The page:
How do you rate the hardness of a wood floor? Wood is rated by it’s hardness on a commonly accepted rating called the “Janka Hardness Scale“. The Janka Scale was created in 1906 by Gabriel Janka. Gabriel was an Austrian wood researcher. His “scale” was accepted by the American Society for Testing and Materials (ASTM) in 1927 and has been the industry standard now for almost 40 years.
The Janka Scale rates the relative hardness of wood. The higher the number the harder the wood. Janka measures the amount of force it takes to embed a .444 inch steel ball into the wood until half the diameter of the ball is embedded.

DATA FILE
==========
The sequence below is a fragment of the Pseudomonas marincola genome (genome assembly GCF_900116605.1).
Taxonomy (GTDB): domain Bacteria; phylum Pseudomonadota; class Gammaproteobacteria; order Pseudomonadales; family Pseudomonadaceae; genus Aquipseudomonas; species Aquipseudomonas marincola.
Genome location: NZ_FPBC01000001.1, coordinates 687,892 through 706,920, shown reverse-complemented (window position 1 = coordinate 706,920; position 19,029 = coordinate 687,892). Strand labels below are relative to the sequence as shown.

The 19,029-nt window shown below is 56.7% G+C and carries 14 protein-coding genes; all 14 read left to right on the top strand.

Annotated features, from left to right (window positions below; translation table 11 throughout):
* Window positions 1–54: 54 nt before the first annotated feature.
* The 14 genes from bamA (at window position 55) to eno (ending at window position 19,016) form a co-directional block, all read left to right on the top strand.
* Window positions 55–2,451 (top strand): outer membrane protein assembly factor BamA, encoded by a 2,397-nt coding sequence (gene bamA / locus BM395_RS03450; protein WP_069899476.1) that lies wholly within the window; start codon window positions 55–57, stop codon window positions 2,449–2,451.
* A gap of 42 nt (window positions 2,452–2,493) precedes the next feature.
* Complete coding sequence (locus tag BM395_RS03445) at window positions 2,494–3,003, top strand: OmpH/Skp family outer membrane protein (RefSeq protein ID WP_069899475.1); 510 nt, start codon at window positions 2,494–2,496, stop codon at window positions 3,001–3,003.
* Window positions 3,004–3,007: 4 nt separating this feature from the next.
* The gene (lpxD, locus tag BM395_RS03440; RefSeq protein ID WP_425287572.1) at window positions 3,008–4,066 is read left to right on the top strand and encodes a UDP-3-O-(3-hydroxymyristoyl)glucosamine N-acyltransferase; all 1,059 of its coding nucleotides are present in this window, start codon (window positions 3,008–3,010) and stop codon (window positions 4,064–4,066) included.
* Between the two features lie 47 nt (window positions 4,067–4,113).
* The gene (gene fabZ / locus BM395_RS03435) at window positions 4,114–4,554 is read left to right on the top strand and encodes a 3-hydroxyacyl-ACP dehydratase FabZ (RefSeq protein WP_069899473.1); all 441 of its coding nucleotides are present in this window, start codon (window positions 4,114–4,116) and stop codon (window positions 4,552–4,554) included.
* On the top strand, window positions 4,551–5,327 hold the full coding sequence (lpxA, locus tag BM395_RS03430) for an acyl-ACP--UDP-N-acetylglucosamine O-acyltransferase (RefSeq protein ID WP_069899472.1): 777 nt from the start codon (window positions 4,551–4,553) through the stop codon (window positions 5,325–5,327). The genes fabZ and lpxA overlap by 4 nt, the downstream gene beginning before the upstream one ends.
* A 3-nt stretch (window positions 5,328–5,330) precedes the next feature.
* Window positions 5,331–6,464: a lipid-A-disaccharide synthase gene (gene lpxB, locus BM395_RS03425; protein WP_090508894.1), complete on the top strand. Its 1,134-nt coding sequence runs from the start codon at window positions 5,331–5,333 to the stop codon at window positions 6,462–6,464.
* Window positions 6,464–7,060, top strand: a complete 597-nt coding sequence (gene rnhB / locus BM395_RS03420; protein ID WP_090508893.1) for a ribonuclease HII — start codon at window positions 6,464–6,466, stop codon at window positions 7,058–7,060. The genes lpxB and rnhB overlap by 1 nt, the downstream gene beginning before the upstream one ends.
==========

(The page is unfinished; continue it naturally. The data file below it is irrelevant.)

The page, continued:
This should only be used as a general guide when comparing various species of wood flooring. Depending on where the wood is harvested, the grain of wood used, this number can vary. The plank construction and finish are also important considerations when determining the durability and ease of maintenance of your hardwood floor.
So what is a good Janka rating for a floor? A rating of 1000 or higher is the standard for wood flooring. Oak is a common type of wood flooring used today. White oak has a rating of 1360 and red oak rates 1260.